Research uncovers new depths to dolphin sociology
Recent research on how dolphins interact with one another has shown surprising levels of complexity. Groups of dolphins have been observed working together and dolphins of different species may even be able to communicate – or at least attempt to.
Science NOW reported on two dolphin papers showing social co-operation, while the BBC covered preliminary research on dolphin communication.
Bottlenose dolphin males often team up in groups of two or three in order to mate with females. Sometimes other duos or trios will try to steal the female from them, so the dolphins are known to join together with other duos or trios in order to keep the females. It's now been found that, in the largest fights, even those groups may receive assistance from other groups of male dolphins. This is the most complex social interaction observed in non-humans and may help to explain dolphin intelligence.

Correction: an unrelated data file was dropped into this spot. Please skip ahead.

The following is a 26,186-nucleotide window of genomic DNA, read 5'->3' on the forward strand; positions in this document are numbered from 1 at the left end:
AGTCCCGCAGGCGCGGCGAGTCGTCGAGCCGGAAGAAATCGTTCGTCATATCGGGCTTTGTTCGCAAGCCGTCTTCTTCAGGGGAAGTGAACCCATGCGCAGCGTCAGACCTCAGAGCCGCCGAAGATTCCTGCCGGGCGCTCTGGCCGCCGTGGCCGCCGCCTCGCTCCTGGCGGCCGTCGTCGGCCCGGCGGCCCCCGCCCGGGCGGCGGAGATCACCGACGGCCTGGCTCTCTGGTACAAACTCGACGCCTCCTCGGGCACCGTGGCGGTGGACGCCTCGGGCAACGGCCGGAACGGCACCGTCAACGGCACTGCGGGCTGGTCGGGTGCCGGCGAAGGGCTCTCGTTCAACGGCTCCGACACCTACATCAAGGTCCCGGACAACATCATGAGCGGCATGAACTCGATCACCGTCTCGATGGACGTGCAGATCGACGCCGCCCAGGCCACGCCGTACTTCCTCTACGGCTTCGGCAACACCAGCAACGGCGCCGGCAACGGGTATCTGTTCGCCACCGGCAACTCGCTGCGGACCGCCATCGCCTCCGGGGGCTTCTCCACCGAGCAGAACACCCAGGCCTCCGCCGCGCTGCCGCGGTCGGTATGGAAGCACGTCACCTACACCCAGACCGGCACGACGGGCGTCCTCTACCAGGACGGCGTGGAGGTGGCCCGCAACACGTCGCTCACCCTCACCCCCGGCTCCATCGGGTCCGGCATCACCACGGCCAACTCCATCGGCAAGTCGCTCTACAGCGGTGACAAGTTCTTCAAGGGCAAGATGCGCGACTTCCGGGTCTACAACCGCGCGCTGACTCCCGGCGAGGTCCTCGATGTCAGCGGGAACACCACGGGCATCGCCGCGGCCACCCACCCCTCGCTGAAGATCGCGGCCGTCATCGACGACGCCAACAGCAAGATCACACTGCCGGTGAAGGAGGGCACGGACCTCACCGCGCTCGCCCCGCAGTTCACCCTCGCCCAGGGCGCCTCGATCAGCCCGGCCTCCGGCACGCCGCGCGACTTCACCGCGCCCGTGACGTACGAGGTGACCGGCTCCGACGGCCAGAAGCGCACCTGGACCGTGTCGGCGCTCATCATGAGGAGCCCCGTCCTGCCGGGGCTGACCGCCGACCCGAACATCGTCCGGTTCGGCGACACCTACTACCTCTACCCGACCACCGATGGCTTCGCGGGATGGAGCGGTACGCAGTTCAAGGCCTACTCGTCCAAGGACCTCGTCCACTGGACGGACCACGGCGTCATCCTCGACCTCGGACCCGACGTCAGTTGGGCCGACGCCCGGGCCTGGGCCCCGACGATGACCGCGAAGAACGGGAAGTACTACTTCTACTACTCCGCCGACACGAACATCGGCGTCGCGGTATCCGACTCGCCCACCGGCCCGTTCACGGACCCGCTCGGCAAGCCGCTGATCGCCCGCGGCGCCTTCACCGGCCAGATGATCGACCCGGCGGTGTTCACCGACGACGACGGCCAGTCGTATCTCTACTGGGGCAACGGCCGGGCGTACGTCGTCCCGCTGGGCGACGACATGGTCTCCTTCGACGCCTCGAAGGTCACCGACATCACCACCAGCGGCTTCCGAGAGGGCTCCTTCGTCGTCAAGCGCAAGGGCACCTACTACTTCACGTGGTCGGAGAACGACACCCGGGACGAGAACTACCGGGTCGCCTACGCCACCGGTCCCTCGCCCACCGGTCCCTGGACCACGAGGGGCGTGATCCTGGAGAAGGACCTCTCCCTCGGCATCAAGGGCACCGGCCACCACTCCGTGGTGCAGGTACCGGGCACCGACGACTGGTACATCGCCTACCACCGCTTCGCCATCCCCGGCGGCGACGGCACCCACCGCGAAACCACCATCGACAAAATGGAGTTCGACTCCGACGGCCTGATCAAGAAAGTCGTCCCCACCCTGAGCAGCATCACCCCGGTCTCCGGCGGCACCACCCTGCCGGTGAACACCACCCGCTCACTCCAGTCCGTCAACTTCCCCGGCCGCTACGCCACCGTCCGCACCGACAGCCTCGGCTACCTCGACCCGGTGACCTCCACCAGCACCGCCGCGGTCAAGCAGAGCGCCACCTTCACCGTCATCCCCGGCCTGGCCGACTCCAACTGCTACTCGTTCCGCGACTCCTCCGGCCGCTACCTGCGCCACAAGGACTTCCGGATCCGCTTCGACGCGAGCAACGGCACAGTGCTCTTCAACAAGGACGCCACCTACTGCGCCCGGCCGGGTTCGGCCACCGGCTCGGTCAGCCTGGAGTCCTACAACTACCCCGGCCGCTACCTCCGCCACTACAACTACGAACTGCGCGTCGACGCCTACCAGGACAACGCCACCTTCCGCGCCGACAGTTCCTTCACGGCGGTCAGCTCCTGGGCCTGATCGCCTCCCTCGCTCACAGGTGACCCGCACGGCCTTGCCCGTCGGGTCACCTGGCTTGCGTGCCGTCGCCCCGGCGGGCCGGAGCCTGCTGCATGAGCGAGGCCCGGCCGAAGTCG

The second paper reported on by Science NOW found that female dolphins also form groups, and can raise more calves if they are friends with dolphins who have raised calves to maturity (3-years-old).
The BBC reported on a paper covering the interaction between two species of dolphins – Bottlenose and Guyana/Costero – living off Costa Rica. The Bottlenose dolphins are larger and communicate with deeper calls than Guyana dolphins. When they are together, they change to using an intermediate call. Due to technical restraints it is not known whether both species are modifying their calls or only one.
As Bottlenose dolphins are known to harass the Guyana dolphins, it may be that the Guyana dolphins are attempting to use a threatening Bottlenose communication to deter them. However Dr May-Collado was quoted saying, "I wouldn't be surprised that they can modify their signals to mimic, and even possibly communicate with other species."
Although not related to their sociology, a new species of dolphin which lived between two and three million years ago has also been discovered.